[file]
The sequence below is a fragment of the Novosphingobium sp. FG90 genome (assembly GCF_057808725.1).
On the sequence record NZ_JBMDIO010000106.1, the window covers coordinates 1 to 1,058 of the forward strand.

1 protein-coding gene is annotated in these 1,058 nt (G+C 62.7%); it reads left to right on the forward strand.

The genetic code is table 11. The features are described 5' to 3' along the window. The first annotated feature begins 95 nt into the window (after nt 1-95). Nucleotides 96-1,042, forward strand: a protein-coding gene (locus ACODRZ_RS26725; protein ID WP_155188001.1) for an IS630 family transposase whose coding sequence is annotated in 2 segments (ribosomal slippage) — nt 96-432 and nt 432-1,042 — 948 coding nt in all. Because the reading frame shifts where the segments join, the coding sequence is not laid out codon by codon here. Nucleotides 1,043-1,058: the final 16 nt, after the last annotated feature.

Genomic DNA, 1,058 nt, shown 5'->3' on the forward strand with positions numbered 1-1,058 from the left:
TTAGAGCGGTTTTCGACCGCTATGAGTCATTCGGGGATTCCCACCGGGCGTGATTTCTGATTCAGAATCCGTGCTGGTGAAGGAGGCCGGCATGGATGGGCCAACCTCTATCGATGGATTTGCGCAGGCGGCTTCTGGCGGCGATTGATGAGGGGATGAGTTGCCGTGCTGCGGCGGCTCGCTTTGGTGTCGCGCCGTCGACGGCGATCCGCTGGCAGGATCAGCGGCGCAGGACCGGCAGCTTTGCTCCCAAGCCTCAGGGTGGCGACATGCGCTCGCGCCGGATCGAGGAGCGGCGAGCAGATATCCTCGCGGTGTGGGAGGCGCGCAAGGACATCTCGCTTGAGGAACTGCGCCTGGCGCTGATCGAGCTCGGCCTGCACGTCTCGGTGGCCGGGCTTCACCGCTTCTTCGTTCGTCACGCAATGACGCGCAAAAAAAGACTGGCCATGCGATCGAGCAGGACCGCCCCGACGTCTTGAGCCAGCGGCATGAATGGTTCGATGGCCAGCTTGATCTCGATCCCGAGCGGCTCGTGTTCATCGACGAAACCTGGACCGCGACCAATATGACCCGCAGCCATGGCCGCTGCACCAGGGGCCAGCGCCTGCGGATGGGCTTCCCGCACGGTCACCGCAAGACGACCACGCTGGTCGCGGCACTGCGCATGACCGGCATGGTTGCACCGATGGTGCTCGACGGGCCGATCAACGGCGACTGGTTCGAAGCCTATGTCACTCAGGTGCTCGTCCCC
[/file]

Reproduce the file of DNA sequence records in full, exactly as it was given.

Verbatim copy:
The sequence below is a fragment of the Novosphingobium sp. FG90 genome (assembly GCF_057808725.1).
On the sequence record NZ_JBMDIO010000106.1, the window covers coordinates 1 to 1,058 of the forward strand.

1 protein-coding gene is annotated in these 1,058 nt (G+C 62.7%); it reads left to right on the forward strand.

The genetic code is table 11. The features are described 5' to 3' along the window. The first annotated feature begins 95 nt into the window (after nt 1-95). Nucleotides 96-1,042, forward strand: a protein-coding gene (locus ACODRZ_RS26725; protein ID WP_155188001.1) for an IS630 family transposase whose coding sequence is annotated in 2 segments (ribosomal slippage) — nt 96-432 and nt 432-1,042 — 948 coding nt in all. Because the reading frame shifts where the segments join, the coding sequence is not laid out codon by codon here. Nucleotides 1,043-1,058: the final 16 nt, after the last annotated feature.

Genomic DNA, 1,058 nt, shown 5'->3' on the forward strand with positions numbered 1-1,058 from the left:
TTAGAGCGGTTTTCGACCGCTATGAGTCATTCGGGGATTCCCACCGGGCGTGATTTCTGATTCAGAATCCGTGCTGGTGAAGGAGGCCGGCATGGATGGGCCAACCTCTATCGATGGATTTGCGCAGGCGGCTTCTGGCGGCGATTGATGAGGGGATGAGTTGCCGTGCTGCGGCGGCTCGCTTTGGTGTCGCGCCGTCGACGGCGATCCGCTGGCAGGATCAGCGGCGCAGGACCGGCAGCTTTGCTCCCAAGCCTCAGGGTGGCGACATGCGCTCGCGCCGGATCGAGGAGCGGCGAGCAGATATCCTCGCGGTGTGGGAGGCGCGCAAGGACATCTCGCTTGAGGAACTGCGCCTGGCGCTGATCGAGCTCGGCCTGCACGTCTCGGTGGCCGGGCTTCACCGCTTCTTCGTTCGTCACGCAATGACGCGCAAAAAAAGACTGGCCATGCGATCGAGCAGGACCGCCCCGACGTCTTGAGCCAGCGGCATGAATGGTTCGATGGCCAGCTTGATCTCGATCCCGAGCGGCTCGTGTTCATCGACGAAACCTGGACCGCGACCAATATGACCCGCAGCCATGGCCGCTGCACCAGGGGCCAGCGCCTGCGGATGGGCTTCCCGCACGGTCACCGCAAGACGACCACGCTGGTCGCGGCACTGCGCATGACCGGCATGGTTGCACCGATGGTGCTCGACGGGCCGATCAACGGCGACTGGTTCGAAGCCTATGTCACTCAGGTGCTCGTCCCC